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Obesity in middle aged men reduces cognitive function later in life.
Monday, October 17, 2005 8:11 am Email this article
Obesity in middle-age reduces cognitive abilities later in life for men, but not women, according to a new study that followed 551 men and 872 women from the Framingham Heart Study for eighteen years. MEN
Obesity increases dementia risk 2.5-fold in men
A previous study found that obese men are 2.5 times as likely to get dementia later in life.
Alzheimers risk increases 36% for roughly every extra 6 lbs in women
Another study found that in women, the risk of Alzheimer’s Disease increases 36 percent for every one unit increase in body mass index (BMI), or for roughly every 6 pounds for a woman of average height.
Comment: Obesity increases risk because of chronic inflammation
I imagine the reason that obesity increases the risk of dementia and Alzheimer’s is because obesity is a chronic inflammatory state, and the risk of Alzheimer’s appears to be increased by inflammation since anti-inflammatory drugs such as ibuprofen have been found to lower the risk of Alzheimer’s Disease.
Comment: Ways to reduce inflammation
There are numerous ways to reduce inflammation. Here are a couple I am familiar with.
OMEGA-3’S FROM FISH OIL
Comment: Omega-3’s reduce inflammation
Increasing omega-3 fatty acids from fish oil, flax oil and green leafy vegetables, and reducing saturated fat reduces inflammation.
CURCUMIN FROM TUMERIC, FOUND IN CURRY
Comment: Curcumin reduces inflammation
Curcumin, a COX-2 inhibitor which is found in the spice Tumeric, the spice used in curry, also reduces inflammation and has been found to reduce the risk of Alzheimer’s in mice, and is associated with less Alzheimer’s in people.
Comment: Alzheimer’s 75 percent lower in India where they consume a lot of curcumin
The incidence of Alzheimer’s Disease in people over 80-years-old is 75 percent lower in India, where curcumin is part of the diet, than it is in the U.S. (4 percent versus 15.7 percent) according to a paper from UCLA.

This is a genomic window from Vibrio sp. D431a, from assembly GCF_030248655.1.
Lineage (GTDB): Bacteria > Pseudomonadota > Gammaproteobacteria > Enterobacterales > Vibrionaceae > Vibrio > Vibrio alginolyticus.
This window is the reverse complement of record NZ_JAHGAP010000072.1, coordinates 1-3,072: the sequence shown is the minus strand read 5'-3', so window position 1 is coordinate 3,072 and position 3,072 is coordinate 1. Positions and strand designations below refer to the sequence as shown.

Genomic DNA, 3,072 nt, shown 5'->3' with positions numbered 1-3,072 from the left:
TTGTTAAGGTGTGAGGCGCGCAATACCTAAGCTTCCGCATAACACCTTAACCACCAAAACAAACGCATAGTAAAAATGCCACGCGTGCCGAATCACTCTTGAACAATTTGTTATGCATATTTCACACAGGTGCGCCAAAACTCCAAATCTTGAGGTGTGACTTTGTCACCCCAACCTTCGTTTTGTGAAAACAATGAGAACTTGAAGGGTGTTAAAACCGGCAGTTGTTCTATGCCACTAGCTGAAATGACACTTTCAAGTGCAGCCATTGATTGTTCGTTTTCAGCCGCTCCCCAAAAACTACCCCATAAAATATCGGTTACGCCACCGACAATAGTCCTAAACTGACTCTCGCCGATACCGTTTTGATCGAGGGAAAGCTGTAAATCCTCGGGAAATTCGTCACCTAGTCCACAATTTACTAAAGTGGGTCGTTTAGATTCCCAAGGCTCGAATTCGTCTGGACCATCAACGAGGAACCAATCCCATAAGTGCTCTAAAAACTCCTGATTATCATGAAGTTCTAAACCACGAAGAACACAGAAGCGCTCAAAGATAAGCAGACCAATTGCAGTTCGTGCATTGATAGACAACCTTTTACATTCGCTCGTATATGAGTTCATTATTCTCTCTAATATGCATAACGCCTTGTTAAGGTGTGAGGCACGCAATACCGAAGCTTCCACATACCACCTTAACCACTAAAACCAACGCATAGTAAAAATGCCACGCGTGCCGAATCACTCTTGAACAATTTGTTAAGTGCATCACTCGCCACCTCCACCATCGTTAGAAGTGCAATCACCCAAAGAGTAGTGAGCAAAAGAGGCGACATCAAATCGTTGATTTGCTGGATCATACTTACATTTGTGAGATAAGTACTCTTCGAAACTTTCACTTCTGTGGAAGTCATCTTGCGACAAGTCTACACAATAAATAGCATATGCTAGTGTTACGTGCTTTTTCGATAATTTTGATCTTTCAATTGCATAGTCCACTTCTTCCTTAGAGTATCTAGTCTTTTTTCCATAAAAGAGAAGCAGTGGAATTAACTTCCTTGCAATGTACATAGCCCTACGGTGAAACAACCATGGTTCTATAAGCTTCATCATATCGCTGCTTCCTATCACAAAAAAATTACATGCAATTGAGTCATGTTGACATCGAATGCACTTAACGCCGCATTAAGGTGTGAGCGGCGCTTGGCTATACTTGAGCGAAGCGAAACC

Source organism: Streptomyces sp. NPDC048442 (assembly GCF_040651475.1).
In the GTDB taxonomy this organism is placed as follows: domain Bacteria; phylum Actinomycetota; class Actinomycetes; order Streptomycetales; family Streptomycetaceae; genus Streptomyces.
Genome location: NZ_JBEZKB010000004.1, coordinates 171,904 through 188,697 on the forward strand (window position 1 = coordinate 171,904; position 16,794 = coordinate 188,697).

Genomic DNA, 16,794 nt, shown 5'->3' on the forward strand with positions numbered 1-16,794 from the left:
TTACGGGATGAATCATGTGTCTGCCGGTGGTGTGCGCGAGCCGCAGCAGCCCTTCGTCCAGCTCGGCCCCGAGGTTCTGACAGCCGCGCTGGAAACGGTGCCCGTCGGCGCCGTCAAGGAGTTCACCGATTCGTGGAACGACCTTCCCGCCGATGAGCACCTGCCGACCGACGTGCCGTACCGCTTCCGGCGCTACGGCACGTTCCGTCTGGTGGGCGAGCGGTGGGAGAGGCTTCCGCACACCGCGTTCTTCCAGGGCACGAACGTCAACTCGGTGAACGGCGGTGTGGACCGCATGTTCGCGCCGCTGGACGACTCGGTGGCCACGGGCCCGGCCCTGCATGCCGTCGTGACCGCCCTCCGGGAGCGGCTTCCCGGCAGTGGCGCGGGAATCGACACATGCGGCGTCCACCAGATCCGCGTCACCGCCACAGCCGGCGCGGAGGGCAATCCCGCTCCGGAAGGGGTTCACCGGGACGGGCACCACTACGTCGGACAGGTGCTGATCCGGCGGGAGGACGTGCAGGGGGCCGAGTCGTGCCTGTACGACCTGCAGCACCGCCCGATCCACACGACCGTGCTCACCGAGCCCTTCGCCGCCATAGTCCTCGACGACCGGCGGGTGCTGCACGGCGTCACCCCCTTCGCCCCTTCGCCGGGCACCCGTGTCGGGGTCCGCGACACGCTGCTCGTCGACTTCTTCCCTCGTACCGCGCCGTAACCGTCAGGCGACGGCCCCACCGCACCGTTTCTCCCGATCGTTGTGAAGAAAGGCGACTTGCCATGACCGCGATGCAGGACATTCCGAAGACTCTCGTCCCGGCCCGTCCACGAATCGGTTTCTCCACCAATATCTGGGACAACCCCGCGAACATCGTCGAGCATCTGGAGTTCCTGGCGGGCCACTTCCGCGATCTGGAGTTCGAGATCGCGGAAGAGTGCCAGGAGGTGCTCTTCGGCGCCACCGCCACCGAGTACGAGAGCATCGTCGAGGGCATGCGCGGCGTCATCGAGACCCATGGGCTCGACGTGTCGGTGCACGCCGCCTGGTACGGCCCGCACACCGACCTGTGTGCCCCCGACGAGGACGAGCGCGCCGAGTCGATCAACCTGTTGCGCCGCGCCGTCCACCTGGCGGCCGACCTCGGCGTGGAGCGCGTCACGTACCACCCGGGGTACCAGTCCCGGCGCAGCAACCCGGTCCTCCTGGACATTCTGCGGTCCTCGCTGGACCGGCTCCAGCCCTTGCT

Comment: The equivalent of 500 mg of curcumin reduced Alzheimer’s plaque 80%
The study found that low-doses of curcumin—the equivalent of 500 mg per day—reduced Alzheimer’s-like plaque in the brains of mice by 80 percent according to research performed at UCLA.
A higher dose of curcumin—the equivalent of 2000 mg per day—was less effective, reducing plaques by only 45 percent, a reduction similar to that seem when using ibuprofen, although curcumin and ibuprofen seem to work by different mechanisms.
The researchers wrote:
- “The yellow curry spice, curcumin, has both antioxidant and anti-inflammatory activities which confer significant protection against neurotoxic… agents.”
Comment: Curcumin several times more potent than vitamin E
Curcumin is several times more potent as an antioxidant than vitamin E according to the UCLA researchers, and concluded that “Because of its low side-effect profile and long history of safe use, curcumin may find clinical application for Alzheimer’s Disease prevention.”
Comment: Curcumin may also protect against Prostate Cancer
Curcumin may also protect against prostate cancer according to other research. One study found that curcumin killed 80 percent of prostate cancer cells.
Comment: Curcumin may also protect against Heart Attack and Stroke
Curcumin may also help to protect against heart attack and stroke by inhibiting abnormal platelet aggregation (abnormally sticking together).
Cyclooxygenase (COX) is an enzyme that controls inflammation. Aspirin is a COX inhibitor, but inhibits both COX-1 and COX-2. The beneficial effects of aspirin are thought to be due to its inhibition of COX-2, whereas the adverse effects, such as erosion of the stomach lining, are thought to be due to the inhibition of COX-1. That is why drug companies developed COX-2 inhibitors—they were trying to get the benefits while reducing the adverse effects.
Comment: Curcumin probably protects against Parkinson’s Disease also
Curcumin probably also protects against Parkinson’s Disease.
COX-2 inhibitors preserves brain cells in mice with Parkinson’s Disease according to new research from Columbia University as described in an article in Science News (May 3, 2003, p. 285).
COX-2 inhibitors work by stopping the enzyme COX-2 from converting dopamine to a toxic form which kills brain cells. (Enzymes act like chemical scissors which help to convert one substance into another, and metabolize drugs and other substances in the body.)
Elias MF, Elias PK, Sullivan L, Wolf P, D’agostino R. Obesity, diabetes and cognitive deficit: the framingham heart study. Neurobiol Aging. 2005 Oct 10.
M. F. Elias
Department of Mathematics and Statistics
Statistics and Consulting Unit
111 Cummington Street
Boston, MA 02215, USA
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On Oct 29, 2005 at 3:06 am Randy Smith, MD wrote:
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EPA from fish oil is also an important anti-inflammatory supplement.
On Oct 31, 2005 at 2:05 am Larry Hobbs wrote:
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Thanks for your input.
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